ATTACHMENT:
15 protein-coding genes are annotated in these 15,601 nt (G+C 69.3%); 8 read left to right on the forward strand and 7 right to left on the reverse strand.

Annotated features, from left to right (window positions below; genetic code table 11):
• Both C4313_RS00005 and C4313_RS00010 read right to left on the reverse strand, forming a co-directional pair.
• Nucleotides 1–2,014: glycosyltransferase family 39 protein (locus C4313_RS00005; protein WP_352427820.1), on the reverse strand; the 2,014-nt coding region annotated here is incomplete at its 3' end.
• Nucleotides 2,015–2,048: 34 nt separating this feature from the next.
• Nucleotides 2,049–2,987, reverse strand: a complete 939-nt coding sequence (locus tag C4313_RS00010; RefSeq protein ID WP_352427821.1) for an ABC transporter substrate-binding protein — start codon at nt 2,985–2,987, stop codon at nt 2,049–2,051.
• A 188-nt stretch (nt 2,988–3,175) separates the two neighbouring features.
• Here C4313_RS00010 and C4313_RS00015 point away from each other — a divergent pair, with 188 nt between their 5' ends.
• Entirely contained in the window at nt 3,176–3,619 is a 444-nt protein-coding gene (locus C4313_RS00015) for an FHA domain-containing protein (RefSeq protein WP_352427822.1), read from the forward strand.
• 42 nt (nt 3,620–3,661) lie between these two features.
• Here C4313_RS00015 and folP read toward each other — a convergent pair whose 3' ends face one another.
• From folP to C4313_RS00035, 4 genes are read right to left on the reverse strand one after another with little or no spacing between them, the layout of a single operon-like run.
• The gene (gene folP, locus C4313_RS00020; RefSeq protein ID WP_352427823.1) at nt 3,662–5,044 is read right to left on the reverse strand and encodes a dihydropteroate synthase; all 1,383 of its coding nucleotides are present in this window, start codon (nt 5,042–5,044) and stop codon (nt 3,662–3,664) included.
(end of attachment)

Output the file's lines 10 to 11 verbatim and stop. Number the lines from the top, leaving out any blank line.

• 42 nt (nt 3,620–3,661) lie between these two features.
• Here C4313_RS00015 and folP read toward each other — a convergent pair whose 3' ends face one another.